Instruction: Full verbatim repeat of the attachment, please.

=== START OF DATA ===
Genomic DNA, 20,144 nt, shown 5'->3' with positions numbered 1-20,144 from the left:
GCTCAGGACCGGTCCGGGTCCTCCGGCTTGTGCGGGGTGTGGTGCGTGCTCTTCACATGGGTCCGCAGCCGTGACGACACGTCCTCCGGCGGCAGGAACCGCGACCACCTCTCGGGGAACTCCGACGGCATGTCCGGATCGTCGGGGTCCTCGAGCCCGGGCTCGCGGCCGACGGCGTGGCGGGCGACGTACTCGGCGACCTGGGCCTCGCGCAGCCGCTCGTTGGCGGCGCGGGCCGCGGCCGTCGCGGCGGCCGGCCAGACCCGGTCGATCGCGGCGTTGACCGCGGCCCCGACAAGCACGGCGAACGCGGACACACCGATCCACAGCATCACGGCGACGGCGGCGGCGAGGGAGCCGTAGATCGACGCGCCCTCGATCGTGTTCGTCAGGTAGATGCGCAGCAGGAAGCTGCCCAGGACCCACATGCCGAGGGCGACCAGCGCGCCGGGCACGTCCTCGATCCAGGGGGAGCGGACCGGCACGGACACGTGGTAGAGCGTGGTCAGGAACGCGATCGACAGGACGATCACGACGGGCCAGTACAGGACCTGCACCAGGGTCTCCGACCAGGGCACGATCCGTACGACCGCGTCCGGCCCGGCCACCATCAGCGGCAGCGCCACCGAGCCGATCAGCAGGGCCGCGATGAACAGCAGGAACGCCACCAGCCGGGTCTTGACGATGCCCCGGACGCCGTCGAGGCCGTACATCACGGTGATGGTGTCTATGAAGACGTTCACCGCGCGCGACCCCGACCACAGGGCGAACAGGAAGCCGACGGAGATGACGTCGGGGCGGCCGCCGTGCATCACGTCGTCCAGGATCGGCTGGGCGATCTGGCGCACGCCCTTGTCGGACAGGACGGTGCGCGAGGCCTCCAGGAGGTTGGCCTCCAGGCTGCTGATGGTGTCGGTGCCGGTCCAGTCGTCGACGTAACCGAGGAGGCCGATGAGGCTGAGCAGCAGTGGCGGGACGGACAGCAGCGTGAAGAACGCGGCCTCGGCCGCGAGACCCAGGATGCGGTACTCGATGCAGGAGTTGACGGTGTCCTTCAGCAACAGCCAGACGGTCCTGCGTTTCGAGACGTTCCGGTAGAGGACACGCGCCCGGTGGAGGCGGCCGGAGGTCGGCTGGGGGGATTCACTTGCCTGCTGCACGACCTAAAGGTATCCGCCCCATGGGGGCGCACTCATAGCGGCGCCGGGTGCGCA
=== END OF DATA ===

Genomic DNA, 20,144 nt, shown 5'->3' with positions numbered 1-20,144 from the left:
GCTCAGGACCGGTCCGGGTCCTCCGGCTTGTGCGGGGTGTGGTGCGTGCTCTTCACATGGGTCCGCAGCCGTGACGACACGTCCTCCGGCGGCAGGAACCGCGACCACCTCTCGGGGAACTCCGACGGCATGTCCGGATCGTCGGGGTCCTCGAGCCCGGGCTCGCGGCCGACGGCGTGGCGGGCGACGTACTCGGCGACCTGGGCCTCGCGCAGCCGCTCGTTGGCGGCGCGGGCCGCGGCCGTCGCGGCGGCCGGCCAGACCCGGTCGATCGCGGCGTTGACCGCGGCCCCGACAAGCACGGCGAACGCGGACACACCGATCCACAGCATCACGGCGACGGCGGCGGCGAGGGAGCCGTAGATCGACGCGCCCTCGATCGTGTTCGTCAGGTAGATGCGCAGCAGGAAGCTGCCCAGGACCCACATGCCGAGGGCGACCAGCGCGCCGGGCACGTCCTCGATCCAGGGGGAGCGGACCGGCACGGACACGTGGTAGAGCGTGGTCAGGAACGCGATCGACAGGACGATCACGACGGGCCAGTACAGGACCTGCACCAGGGTCTCCGACCAGGGCACGATCCGTACGACCGCGTCCGGCCCGGCCACCATCAGCGGCAGCGCCACCGAGCCGATCAGCAGGGCCGCGATGAACAGCAGGAACGCCACCAGCCGGGTCTTGACGATGCCCCGGACGCCGTCGAGGCCGTACATCACGGTGATGGTGTCTATGAAGACGTTCACCGCGCGCGACCCCGACCACAGGGCGAACAGGAAGCCGACGGAGATGACGTCGGGGCGGCCGCCGTGCATCACGTCGTCCAGGATCGGCTGGGCGATCTGGCGCACGCCCTTGTCGGACAGGACGGTGCGCGAGGCCTCCAGGAGGTTGGCCTCCAGGCTGCTGATGGTGTCGGTGCCGGTCCAGTCGTCGACGTAACCGAGGAGGCCGATGAGGCTGAGCAGCAGTGGCGGGACGGACAGCAGCGTGAAGAACGCGGCCTCGGCCGCGAGACCCAGGATGCGGTACTCGATGCAGGAGTTGACGGTGTCCTTCAGCAACAGCCAGACGGTCCTGCGTTTCGAGACGTTCCGGTAGAGGACACGCGCCCGGTGGAGGCGGCCGGAGGTCGGCTGGGGGGATTCACTTGCCTGCTGCACGACCTAAAGGTATCCGCCCCATGGGGGCGCACTCATAGCGGCGCCGGGTGCGCA